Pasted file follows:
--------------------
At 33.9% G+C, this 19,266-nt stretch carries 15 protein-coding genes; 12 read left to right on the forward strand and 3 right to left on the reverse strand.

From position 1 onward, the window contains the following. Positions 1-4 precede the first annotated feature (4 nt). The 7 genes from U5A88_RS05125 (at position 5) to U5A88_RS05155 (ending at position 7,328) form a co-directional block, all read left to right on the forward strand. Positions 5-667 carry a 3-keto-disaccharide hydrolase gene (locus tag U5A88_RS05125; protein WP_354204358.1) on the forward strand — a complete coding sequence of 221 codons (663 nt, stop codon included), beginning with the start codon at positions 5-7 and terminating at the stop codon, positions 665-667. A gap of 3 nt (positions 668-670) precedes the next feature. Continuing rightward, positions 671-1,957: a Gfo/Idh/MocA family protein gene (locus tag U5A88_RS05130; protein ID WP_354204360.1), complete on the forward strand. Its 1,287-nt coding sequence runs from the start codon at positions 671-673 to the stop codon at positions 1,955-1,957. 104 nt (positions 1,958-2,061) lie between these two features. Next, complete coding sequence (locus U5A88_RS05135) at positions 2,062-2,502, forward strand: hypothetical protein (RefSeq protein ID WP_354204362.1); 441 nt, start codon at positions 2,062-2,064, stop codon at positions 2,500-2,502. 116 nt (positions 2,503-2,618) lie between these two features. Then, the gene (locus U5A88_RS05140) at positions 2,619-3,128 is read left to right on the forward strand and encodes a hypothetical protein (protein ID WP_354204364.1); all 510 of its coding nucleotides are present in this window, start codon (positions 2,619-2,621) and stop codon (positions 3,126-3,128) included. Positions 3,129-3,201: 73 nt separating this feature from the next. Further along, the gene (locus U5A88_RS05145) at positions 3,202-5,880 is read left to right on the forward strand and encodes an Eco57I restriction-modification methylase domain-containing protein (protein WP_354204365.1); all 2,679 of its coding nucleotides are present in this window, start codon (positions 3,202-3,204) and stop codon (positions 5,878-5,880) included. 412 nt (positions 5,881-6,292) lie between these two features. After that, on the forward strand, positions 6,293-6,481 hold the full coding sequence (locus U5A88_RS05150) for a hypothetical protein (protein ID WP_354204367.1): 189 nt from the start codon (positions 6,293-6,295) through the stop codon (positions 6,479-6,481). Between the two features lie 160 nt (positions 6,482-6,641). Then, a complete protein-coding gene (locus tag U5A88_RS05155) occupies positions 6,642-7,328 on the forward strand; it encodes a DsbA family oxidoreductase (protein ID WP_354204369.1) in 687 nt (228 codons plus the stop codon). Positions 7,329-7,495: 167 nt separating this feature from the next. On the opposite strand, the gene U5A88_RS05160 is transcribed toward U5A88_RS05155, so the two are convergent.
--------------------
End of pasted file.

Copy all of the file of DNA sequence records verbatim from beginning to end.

At 33.9% G+C, this 19,266-nt stretch carries 15 protein-coding genes; 12 read left to right on the forward strand and 3 right to left on the reverse strand.

From position 1 onward, the window contains the following. Positions 1-4 precede the first annotated feature (4 nt). The 7 genes from U5A88_RS05125 (at position 5) to U5A88_RS05155 (ending at position 7,328) form a co-directional block, all read left to right on the forward strand. Positions 5-667 carry a 3-keto-disaccharide hydrolase gene (locus tag U5A88_RS05125; protein WP_354204358.1) on the forward strand — a complete coding sequence of 221 codons (663 nt, stop codon included), beginning with the start codon at positions 5-7 and terminating at the stop codon, positions 665-667. A gap of 3 nt (positions 668-670) precedes the next feature. Continuing rightward, positions 671-1,957: a Gfo/Idh/MocA family protein gene (locus tag U5A88_RS05130; protein ID WP_354204360.1), complete on the forward strand. Its 1,287-nt coding sequence runs from the start codon at positions 671-673 to the stop codon at positions 1,955-1,957. 104 nt (positions 1,958-2,061) lie between these two features. Next, complete coding sequence (locus U5A88_RS05135) at positions 2,062-2,502, forward strand: hypothetical protein (RefSeq protein ID WP_354204362.1); 441 nt, start codon at positions 2,062-2,064, stop codon at positions 2,500-2,502. 116 nt (positions 2,503-2,618) lie between these two features. Then, the gene (locus U5A88_RS05140) at positions 2,619-3,128 is read left to right on the forward strand and encodes a hypothetical protein (protein ID WP_354204364.1); all 510 of its coding nucleotides are present in this window, start codon (positions 2,619-2,621) and stop codon (positions 3,126-3,128) included. Positions 3,129-3,201: 73 nt separating this feature from the next. Further along, the gene (locus U5A88_RS05145) at positions 3,202-5,880 is read left to right on the forward strand and encodes an Eco57I restriction-modification methylase domain-containing protein (protein WP_354204365.1); all 2,679 of its coding nucleotides are present in this window, start codon (positions 3,202-3,204) and stop codon (positions 5,878-5,880) included. 412 nt (positions 5,881-6,292) lie between these two features. After that, on the forward strand, positions 6,293-6,481 hold the full coding sequence (locus U5A88_RS05150) for a hypothetical protein (protein ID WP_354204367.1): 189 nt from the start codon (positions 6,293-6,295) through the stop codon (positions 6,479-6,481). Between the two features lie 160 nt (positions 6,482-6,641). Then, a complete protein-coding gene (locus tag U5A88_RS05155) occupies positions 6,642-7,328 on the forward strand; it encodes a DsbA family oxidoreductase (protein ID WP_354204369.1) in 687 nt (228 codons plus the stop codon). Positions 7,329-7,495: 167 nt separating this feature from the next. On the opposite strand, the gene U5A88_RS05160 is transcribed toward U5A88_RS05155, so the two are convergent.